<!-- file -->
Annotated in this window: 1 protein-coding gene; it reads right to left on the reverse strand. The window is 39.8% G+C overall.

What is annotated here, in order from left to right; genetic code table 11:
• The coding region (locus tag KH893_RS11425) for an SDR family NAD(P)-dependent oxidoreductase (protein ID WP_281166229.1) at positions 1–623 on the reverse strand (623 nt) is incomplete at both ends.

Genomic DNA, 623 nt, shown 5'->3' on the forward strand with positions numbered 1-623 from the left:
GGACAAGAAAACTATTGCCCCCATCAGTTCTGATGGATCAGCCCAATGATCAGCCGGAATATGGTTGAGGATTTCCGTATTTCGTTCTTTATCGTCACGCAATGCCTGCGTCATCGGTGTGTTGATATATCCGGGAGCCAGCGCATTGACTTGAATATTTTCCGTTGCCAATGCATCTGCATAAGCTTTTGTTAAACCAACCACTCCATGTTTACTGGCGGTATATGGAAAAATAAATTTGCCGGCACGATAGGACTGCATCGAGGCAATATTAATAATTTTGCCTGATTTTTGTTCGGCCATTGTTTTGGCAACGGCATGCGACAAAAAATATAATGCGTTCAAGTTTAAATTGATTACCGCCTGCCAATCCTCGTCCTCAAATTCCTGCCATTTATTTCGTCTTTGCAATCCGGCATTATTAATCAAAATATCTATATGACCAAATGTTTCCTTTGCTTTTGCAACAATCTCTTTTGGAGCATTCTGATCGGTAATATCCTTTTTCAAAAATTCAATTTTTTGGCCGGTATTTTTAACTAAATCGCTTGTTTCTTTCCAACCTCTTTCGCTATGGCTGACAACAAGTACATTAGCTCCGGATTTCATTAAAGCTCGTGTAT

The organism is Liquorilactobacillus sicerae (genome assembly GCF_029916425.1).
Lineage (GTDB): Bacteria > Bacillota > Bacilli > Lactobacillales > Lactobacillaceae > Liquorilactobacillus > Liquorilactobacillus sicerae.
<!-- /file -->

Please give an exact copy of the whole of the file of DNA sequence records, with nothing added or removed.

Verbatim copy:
Annotated in this window: 1 protein-coding gene; it reads right to left on the reverse strand. The window is 39.8% G+C overall.

What is annotated here, in order from left to right; genetic code table 11:
• The coding region (locus tag KH893_RS11425) for an SDR family NAD(P)-dependent oxidoreductase (protein ID WP_281166229.1) at positions 1–623 on the reverse strand (623 nt) is incomplete at both ends.

Genomic DNA, 623 nt, shown 5'->3' on the forward strand with positions numbered 1-623 from the left:
GGACAAGAAAACTATTGCCCCCATCAGTTCTGATGGATCAGCCCAATGATCAGCCGGAATATGGTTGAGGATTTCCGTATTTCGTTCTTTATCGTCACGCAATGCCTGCGTCATCGGTGTGTTGATATATCCGGGAGCCAGCGCATTGACTTGAATATTTTCCGTTGCCAATGCATCTGCATAAGCTTTTGTTAAACCAACCACTCCATGTTTACTGGCGGTATATGGAAAAATAAATTTGCCGGCACGATAGGACTGCATCGAGGCAATATTAATAATTTTGCCTGATTTTTGTTCGGCCATTGTTTTGGCAACGGCATGCGACAAAAAATATAATGCGTTCAAGTTTAAATTGATTACCGCCTGCCAATCCTCGTCCTCAAATTCCTGCCATTTATTTCGTCTTTGCAATCCGGCATTATTAATCAAAATATCTATATGACCAAATGTTTCCTTTGCTTTTGCAACAATCTCTTTTGGAGCATTCTGATCGGTAATATCCTTTTTCAAAAATTCAATTTTTTGGCCGGTATTTTTAACTAAATCGCTTGTTTCTTTCCAACCTCTTTCGCTATGGCTGACAACAAGTACATTAGCTCCGGATTTCATTAAAGCTCGTGTAT

The organism is Liquorilactobacillus sicerae (genome assembly GCF_029916425.1).
Lineage (GTDB): Bacteria > Bacillota > Bacilli > Lactobacillales > Lactobacillaceae > Liquorilactobacillus > Liquorilactobacillus sicerae.